Seaman uses the Sony RX10 IV for all of her conservation photography, leaning on its solid image quality and also its versatility for her treks across icy landscapes. “It is such an amazing camera,” she says. “It's an amazing thing to have all the way from a 24mm, f/2.8, all the way up to a 600mm lens built into one camera. And the quality, as you see in my images, is outstanding. I love the fact that you don't have the mirror flapping. It can almost be a silent camera. You are not hearing any sort of shutter or curtain moving. I love having the histogram right there in the LCD viewfinder. I also really enjoy the fact that it's so portable. I don't have to worry about the weight of a heavy lens if I have to trek up the side of a snow-covered mountain or cross a precarious piece of ice-covered ground. I have this thing tucked with me and it's there when I need it. It's so versatile.”

Photo by Camille Seaman. Sony RX10 IV. 1/1250-sec., f/5.6, ISO 100

Photo by Camille Seaman. Sony RX10 IV. 1/1250-sec., f/5.6, ISO 100

No matter the camera, Seaman says it’s all about what you’re able to do with it and the way that you can see. She also thinks it’s important to spend adequate time getting a feel for your gear so you don’t miss an important moment. “I remember when I got the RX10 IV, I spent several weeks just closing my eyes and holding the camera in my hand and feeling what this button was and what that dial did so that I knew the camera. I think a lot of people spend way too much time fiddling with their camera instead of taking the time to know it, to actually physically know it, so that when a moment does arise, you're not fumbling around trying to figure out, ‘How do I do this or that?’” 

Camille’s Earth Day Message

Seaman hopes her photos help others better visualize what is happening to our planet, inspiring them to take action. “I'm always really just trying to get people excited about our planet, to start a conversation or even a relationship with their own planet,” she explains, “With the images that I make, I'm not trying to tell someone, ‘This is how you should feel.’ I want to put something in front of them and then allow them to connect the dots in whatever way it moves them. And I hope that my images are not just about what I've seen, but are evocative and do emote to give a feeling of what it's like to stand in front of these incredible places. Really, really, I feel so privileged when I'm standing in these places.”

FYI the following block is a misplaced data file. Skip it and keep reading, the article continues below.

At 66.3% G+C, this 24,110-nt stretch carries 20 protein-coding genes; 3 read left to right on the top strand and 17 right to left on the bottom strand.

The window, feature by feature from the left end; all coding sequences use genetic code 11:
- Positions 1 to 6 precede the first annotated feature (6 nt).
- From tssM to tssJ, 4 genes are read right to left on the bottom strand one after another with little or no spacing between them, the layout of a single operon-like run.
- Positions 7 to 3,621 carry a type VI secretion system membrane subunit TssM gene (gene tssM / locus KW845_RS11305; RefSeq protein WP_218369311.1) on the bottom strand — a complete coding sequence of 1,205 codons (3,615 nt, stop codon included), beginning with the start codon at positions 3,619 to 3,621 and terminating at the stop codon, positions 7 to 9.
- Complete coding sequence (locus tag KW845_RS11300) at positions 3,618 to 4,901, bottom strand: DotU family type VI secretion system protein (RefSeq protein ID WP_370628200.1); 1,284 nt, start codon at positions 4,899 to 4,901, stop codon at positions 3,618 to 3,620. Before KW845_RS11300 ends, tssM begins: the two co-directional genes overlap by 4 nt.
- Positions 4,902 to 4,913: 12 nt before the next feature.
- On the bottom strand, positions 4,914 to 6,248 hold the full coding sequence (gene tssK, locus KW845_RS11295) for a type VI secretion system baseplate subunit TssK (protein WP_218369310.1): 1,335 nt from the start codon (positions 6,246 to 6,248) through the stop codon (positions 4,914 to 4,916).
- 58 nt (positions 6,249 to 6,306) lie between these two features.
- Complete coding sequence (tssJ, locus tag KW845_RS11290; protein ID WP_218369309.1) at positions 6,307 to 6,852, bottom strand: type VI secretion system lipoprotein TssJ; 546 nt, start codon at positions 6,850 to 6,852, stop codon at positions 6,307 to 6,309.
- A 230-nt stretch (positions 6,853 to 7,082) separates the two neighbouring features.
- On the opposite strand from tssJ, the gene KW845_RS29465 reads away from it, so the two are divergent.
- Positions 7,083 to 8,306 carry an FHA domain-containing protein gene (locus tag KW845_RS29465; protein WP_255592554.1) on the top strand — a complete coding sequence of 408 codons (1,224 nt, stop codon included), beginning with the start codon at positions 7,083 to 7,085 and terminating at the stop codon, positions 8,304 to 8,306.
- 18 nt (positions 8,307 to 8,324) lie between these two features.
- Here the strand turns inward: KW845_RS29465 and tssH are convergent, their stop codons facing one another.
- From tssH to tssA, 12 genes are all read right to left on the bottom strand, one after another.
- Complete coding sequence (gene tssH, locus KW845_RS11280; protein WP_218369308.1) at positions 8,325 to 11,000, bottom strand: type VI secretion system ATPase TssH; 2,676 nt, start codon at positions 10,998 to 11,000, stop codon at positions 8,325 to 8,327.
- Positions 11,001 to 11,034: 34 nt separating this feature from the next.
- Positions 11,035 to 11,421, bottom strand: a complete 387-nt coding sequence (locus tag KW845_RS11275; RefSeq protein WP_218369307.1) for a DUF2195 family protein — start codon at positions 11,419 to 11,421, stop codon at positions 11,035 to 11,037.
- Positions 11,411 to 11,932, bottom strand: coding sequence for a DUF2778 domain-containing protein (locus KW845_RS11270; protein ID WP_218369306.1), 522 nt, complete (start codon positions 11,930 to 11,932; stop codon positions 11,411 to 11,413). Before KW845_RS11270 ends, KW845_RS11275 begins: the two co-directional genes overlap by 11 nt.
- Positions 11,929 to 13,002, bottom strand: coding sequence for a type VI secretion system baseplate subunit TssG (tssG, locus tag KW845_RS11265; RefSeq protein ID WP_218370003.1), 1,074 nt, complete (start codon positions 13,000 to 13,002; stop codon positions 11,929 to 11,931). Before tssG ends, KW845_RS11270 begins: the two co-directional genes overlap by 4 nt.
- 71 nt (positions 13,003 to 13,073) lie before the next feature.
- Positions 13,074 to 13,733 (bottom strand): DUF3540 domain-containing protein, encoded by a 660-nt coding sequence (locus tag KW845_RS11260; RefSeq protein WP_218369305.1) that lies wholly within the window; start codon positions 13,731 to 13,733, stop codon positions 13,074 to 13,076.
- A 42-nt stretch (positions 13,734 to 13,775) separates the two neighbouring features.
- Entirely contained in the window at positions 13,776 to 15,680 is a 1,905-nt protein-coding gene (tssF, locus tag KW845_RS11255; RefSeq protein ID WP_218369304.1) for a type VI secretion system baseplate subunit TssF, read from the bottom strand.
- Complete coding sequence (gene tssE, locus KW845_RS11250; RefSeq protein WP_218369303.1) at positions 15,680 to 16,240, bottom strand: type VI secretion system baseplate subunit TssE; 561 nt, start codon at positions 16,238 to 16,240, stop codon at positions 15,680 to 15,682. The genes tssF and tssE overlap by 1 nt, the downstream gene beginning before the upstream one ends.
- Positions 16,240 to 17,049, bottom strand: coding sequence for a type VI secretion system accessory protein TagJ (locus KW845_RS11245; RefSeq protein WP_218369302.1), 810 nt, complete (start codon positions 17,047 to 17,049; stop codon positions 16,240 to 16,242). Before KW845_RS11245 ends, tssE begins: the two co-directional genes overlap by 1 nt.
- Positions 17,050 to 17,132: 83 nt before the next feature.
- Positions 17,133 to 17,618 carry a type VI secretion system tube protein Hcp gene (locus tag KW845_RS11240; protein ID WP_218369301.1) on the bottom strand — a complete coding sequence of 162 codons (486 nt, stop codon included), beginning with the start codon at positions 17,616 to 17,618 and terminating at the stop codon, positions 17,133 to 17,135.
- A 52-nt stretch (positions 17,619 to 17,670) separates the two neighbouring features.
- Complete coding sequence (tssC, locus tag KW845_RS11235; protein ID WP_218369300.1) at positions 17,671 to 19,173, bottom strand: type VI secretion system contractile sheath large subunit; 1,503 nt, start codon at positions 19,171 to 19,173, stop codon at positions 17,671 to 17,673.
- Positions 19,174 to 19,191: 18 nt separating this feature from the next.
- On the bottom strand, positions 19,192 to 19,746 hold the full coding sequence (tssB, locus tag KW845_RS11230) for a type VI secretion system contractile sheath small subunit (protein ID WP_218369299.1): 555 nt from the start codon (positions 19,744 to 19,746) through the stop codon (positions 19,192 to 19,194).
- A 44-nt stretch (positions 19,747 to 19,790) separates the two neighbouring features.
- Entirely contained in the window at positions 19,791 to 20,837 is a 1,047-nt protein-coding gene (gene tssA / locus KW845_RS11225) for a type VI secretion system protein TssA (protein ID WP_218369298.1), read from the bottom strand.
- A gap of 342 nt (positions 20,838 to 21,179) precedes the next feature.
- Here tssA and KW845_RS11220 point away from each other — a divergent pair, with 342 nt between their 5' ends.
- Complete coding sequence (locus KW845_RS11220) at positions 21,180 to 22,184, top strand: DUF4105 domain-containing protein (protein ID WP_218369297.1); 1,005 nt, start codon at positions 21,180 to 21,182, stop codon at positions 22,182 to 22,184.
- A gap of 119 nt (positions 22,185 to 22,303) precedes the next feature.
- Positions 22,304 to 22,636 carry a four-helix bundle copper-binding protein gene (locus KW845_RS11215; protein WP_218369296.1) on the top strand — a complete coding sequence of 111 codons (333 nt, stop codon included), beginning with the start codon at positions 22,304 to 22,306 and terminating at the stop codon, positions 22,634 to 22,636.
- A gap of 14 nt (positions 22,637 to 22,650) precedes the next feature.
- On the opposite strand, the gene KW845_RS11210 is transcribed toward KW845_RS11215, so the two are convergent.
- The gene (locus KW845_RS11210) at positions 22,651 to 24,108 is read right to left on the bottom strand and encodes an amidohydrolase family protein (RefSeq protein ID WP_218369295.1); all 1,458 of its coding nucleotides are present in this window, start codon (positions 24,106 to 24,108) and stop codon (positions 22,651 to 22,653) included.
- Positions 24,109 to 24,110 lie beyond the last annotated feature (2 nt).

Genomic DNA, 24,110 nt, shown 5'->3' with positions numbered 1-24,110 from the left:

Photo by Camille Seaman. Sony RX10 IV. 1/100-sec., f/4.5, ISO 320

Photo by Camille Seaman. Sony RX10 IV. 1/100-sec., f/4.5, ISO 320

“At the end of the day, we humans need to understand that we are all indigenous to this planet. We are all earthlings. We are all made of the material of this planet and we must learn to live within the circle. I feel like we've lost our way, and one of the great things about photography is that it's an incredible way to communicate a connection. It's an incredible way to inform and inspire, and I just hope that these images inspire people to start renewing their connection with our planet.”

See more of Camille Seaman’s work on Instagram @camilleseaman and on her website camilleseaman.com

You can see her images at the Kennedy Center’s COAL + ICE exhibition through April 23. Learn more here.